Romance, Historical, Contemporary, Paranormal, Young Adult, Book reviews, industry news, and commentary from a reader's point of view

Monday News: Come see me and Julie James in Naperville IL

I’m interviewing author Julie James at the Lady Jane’s Salon in Naperville IL, in conjunction with her new release “Love Irresistibly” which I did love.  I’m not sure what questions I’ll be asking her (so if you have any ideas, let me know).  But we would love to have you attend. It is as Le Chocolat du Bouchard and I’ve been informed there will be a bookseller there to sell James’ books to you if you haven’t already purchased them already.

This is an extension of the Save the Contemporary campaign that Sarah Wendell of SmartBitches and I started about four years ago. It’s hard to believe that there were almost no contemporary romances being published at that time and that we were begging people to buy contemporaries because we loved them so much and wanted to see more published.

My how the market has changed.  I feel like we need to start a “Save the Historical” site now.

Here are the deets (April 2):

Le Chocolat du Bouchard

2nd Floor (aka The Loft)
129 South Washington Street
Naperville, IL 60540
7:00 – 9:00 pm

 

I lost access to some books after Fictionwise closed despite the promise that B&N would transfer all of them to my B&N account. The truth was that many did not make the transfer. As more cases of fair use and first sale go up to the Supreme Court, one of the issues that the higher court will have to deal with is the fairness to the consumer. Booki.sh Blog

“Using single words to describe actions and objects quickly brings them to mind. When someone “stabs” a straw into their drink we see it, but “pokes swiftly” is not so clear. When a person “meanders” it is more accurate than “walking slowly”. A man whose foot is described as a “hoof” is much more vivid that having “gnarled toes and sole”.”

It’s a long, kind of disparate read but worthwhile. Buffer

Jane Litte is the founder of Dear Author, a lawyer, and a lover of pencil skirts. She spends her downtime reading romances and writing about them. Her TBR pile is much larger than the one shown in the picture and not as pretty. You can reach Jane by email at jane @ dearauthor dot com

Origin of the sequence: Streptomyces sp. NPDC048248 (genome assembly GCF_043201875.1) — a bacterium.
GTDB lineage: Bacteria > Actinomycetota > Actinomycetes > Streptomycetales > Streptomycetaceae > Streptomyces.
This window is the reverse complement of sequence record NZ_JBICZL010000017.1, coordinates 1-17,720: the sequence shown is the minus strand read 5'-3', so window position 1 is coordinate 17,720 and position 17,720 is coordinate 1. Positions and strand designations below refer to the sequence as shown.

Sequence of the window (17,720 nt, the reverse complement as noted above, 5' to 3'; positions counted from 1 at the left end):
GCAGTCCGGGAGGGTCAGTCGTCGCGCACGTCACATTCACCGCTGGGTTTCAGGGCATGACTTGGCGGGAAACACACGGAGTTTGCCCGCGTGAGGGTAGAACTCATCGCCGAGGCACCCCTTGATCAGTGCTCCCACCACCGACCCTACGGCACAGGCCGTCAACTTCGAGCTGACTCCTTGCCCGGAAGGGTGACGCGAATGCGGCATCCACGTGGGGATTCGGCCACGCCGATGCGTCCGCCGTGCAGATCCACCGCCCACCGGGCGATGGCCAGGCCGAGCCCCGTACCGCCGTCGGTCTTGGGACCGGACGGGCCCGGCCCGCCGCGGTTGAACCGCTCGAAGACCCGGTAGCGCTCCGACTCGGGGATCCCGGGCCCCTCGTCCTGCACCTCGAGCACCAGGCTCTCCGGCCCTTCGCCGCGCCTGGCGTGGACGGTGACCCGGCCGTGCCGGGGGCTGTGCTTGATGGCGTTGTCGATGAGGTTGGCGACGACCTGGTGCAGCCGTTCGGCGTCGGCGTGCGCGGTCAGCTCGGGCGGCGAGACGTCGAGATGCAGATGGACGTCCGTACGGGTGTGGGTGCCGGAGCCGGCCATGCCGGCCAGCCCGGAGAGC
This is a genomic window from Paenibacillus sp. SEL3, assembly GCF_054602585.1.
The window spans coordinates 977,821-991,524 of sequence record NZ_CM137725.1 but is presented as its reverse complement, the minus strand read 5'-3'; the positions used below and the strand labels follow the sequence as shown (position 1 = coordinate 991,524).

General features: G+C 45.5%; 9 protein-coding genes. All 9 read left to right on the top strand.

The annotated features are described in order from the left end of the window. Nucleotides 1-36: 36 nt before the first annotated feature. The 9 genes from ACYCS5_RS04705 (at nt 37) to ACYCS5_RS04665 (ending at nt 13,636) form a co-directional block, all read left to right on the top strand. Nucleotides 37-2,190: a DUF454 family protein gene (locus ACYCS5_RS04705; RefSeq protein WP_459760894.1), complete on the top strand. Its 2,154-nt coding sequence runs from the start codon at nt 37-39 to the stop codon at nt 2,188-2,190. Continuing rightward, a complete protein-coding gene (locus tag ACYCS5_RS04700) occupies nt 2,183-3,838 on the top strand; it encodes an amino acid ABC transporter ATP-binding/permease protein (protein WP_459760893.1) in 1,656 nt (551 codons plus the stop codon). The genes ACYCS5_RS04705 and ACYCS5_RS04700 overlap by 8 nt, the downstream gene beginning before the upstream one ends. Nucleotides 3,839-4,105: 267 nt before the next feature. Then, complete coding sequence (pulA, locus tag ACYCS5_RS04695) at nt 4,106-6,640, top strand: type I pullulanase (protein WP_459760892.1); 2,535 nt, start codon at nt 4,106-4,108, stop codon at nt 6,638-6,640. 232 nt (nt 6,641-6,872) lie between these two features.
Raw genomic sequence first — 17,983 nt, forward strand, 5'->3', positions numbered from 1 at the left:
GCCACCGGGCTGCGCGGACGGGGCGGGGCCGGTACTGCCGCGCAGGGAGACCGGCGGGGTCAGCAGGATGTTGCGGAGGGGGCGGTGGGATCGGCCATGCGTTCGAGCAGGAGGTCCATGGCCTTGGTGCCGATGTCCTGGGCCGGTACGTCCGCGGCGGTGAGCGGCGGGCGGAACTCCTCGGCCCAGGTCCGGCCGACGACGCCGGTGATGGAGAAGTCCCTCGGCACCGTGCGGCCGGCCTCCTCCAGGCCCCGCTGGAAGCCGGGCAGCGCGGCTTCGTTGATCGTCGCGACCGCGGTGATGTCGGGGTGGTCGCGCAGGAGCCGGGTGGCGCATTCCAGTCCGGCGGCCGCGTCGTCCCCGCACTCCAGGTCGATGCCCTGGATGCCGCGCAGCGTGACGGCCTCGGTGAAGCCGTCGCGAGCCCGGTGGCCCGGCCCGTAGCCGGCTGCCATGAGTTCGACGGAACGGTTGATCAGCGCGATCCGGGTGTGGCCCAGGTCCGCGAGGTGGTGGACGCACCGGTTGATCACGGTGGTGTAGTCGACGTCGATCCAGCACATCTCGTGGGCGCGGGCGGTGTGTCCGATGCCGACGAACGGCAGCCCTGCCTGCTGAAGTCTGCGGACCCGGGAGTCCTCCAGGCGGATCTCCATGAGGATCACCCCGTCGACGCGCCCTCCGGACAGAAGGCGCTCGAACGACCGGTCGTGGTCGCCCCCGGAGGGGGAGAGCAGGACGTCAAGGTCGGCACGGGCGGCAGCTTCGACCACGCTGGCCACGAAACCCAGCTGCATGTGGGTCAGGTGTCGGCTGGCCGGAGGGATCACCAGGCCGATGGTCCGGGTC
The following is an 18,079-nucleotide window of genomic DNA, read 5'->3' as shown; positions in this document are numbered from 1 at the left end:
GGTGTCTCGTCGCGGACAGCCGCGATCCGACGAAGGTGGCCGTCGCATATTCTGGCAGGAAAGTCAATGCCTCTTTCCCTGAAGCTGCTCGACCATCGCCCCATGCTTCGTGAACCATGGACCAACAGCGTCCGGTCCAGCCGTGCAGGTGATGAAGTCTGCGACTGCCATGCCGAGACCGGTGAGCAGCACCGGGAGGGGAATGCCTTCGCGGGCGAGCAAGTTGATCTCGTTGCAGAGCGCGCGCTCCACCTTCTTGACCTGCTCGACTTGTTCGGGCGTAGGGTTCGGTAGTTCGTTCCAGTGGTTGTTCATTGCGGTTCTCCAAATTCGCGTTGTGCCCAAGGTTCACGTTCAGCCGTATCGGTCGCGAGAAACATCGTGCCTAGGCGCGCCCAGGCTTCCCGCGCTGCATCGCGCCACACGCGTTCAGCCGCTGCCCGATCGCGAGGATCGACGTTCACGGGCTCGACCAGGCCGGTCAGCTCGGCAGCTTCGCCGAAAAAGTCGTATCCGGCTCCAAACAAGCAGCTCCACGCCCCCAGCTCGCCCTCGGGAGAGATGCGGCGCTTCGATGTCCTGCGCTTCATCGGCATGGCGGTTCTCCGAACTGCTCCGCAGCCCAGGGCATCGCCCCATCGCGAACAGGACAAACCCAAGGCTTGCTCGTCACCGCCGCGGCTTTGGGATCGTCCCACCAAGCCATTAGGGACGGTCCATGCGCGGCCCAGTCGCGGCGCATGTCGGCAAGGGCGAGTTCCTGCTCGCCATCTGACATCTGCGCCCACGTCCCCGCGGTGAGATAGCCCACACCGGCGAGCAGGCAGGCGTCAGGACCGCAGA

6 Comments

  1. CG
    Mar 25, 2013 @ 07:11:48

    I read the post twice and didn’t see a date for the Lady Jane’s Salon. It’s possible I missed it, as it is pretty early and I’m as of yet uncaffeinated.

    ReplyReply

  2. Jane
    Mar 25, 2013 @ 07:16:20

    @CG – I had forgotten to add the date. Can’t you read my mind?

    ReplyReply

  3. Patricia Eimer
    Mar 25, 2013 @ 08:09:09

    They’re giving away Nooks? Somewhere, deep inside the lair that is Amazon headquarters someone is doing a happy dance as they await their bonus check.

    ReplyReply

  4. Lazaraspaste
    Mar 25, 2013 @ 09:56:23

    Oh man. So close, yet so far away.

    ReplyReply

  5. Angela
    Mar 25, 2013 @ 10:24:06

    Dang, I really would have loved to come down for the Julie James interview – and it’s so close (relatively speaking), but a Tuesday night is not going to work for me….work the next day is going to interfere. *le sigh* Have an awesome time! I can’t wait to read the interview.

    ReplyReply

  6. MD
    Mar 25, 2013 @ 16:41:34

    Argh! Please, please, don’t spread more grammar myths! The author of that blog article has no idea what he is talking about. “Avoid adjectives in speech and writing!” – his first example is “walk slowly”. No adjectives there, just an adverb. And “gnarled toes and sole” is not a good substitute for a “hoof” because it’s not a hoof! I have (sadly) gnarled toes, but I definitely don’t have hoofs ;-)

    And then things like “remove be from your language”: don’t say “I am convinced”, say “It appears to me that”. What does it have to do with using “be”? It’s rephrasing using more tentative language, which is important in certain discussions, but should you never say “I am convinced that she is innocent”? Really? Or “I am sure she will be a great teammate” (which of course also has “be” in it)?

    Most of the discussion on the language processing in the brain is misquoting/misunderstanding research of people I actually work with. The graphic has nothing to do with actual research quoted. The research quoted on top has nothing to do with the follow-up facts.

    I am just sad that poorly written and poorly researched stuff like that is getting additional publicity :(

    ReplyReply

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